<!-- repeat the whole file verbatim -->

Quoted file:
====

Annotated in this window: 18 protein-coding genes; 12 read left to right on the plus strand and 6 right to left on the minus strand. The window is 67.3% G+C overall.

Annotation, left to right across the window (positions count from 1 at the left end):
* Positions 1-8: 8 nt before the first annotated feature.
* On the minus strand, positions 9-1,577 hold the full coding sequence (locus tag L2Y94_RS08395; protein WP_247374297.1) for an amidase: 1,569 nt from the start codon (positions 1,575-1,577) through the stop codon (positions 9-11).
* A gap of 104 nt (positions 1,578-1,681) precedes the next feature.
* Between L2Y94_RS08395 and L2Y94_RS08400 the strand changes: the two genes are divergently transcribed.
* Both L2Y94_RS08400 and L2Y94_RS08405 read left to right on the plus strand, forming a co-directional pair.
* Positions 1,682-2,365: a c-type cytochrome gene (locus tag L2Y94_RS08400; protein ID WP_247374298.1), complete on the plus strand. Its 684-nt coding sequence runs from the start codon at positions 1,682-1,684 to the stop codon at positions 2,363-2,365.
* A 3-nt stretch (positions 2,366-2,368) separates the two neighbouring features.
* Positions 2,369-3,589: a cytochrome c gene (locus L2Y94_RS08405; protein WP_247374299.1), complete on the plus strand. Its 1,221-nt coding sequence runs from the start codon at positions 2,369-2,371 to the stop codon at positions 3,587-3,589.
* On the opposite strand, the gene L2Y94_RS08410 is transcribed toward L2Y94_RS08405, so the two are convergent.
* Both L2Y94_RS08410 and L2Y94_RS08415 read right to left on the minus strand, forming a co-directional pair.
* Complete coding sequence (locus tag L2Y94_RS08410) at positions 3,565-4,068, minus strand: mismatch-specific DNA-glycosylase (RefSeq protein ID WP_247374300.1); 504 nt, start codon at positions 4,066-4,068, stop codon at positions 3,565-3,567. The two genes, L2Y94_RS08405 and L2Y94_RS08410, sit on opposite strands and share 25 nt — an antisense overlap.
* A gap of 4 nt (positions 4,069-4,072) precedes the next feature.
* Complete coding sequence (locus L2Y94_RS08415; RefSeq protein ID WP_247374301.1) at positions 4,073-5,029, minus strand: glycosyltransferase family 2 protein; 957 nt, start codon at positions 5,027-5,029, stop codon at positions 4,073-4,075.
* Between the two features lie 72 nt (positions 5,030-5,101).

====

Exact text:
Annotated in this window: 18 protein-coding genes; 12 read left to right on the plus strand and 6 right to left on the minus strand. The window is 67.3% G+C overall.

Annotation, left to right across the window (positions count from 1 at the left end):
* Positions 1-8: 8 nt before the first annotated feature.
* On the minus strand, positions 9-1,577 hold the full coding sequence (locus tag L2Y94_RS08395; protein WP_247374297.1) for an amidase: 1,569 nt from the start codon (positions 1,575-1,577) through the stop codon (positions 9-11).
* A gap of 104 nt (positions 1,578-1,681) precedes the next feature.
* Between L2Y94_RS08395 and L2Y94_RS08400 the strand changes: the two genes are divergently transcribed.
* Both L2Y94_RS08400 and L2Y94_RS08405 read left to right on the plus strand, forming a co-directional pair.
* Positions 1,682-2,365: a c-type cytochrome gene (locus tag L2Y94_RS08400; protein ID WP_247374298.1), complete on the plus strand. Its 684-nt coding sequence runs from the start codon at positions 1,682-1,684 to the stop codon at positions 2,363-2,365.
* A 3-nt stretch (positions 2,366-2,368) separates the two neighbouring features.
* Positions 2,369-3,589: a cytochrome c gene (locus L2Y94_RS08405; protein WP_247374299.1), complete on the plus strand. Its 1,221-nt coding sequence runs from the start codon at positions 2,369-2,371 to the stop codon at positions 3,587-3,589.
* On the opposite strand, the gene L2Y94_RS08410 is transcribed toward L2Y94_RS08405, so the two are convergent.
* Both L2Y94_RS08410 and L2Y94_RS08415 read right to left on the minus strand, forming a co-directional pair.
* Complete coding sequence (locus tag L2Y94_RS08410) at positions 3,565-4,068, minus strand: mismatch-specific DNA-glycosylase (RefSeq protein ID WP_247374300.1); 504 nt, start codon at positions 4,066-4,068, stop codon at positions 3,565-3,567. The two genes, L2Y94_RS08405 and L2Y94_RS08410, sit on opposite strands and share 25 nt — an antisense overlap.
* A gap of 4 nt (positions 4,069-4,072) precedes the next feature.
* Complete coding sequence (locus L2Y94_RS08415; RefSeq protein ID WP_247374301.1) at positions 4,073-5,029, minus strand: glycosyltransferase family 2 protein; 957 nt, start codon at positions 5,027-5,029, stop codon at positions 4,073-4,075.
* Between the two features lie 72 nt (positions 5,030-5,101).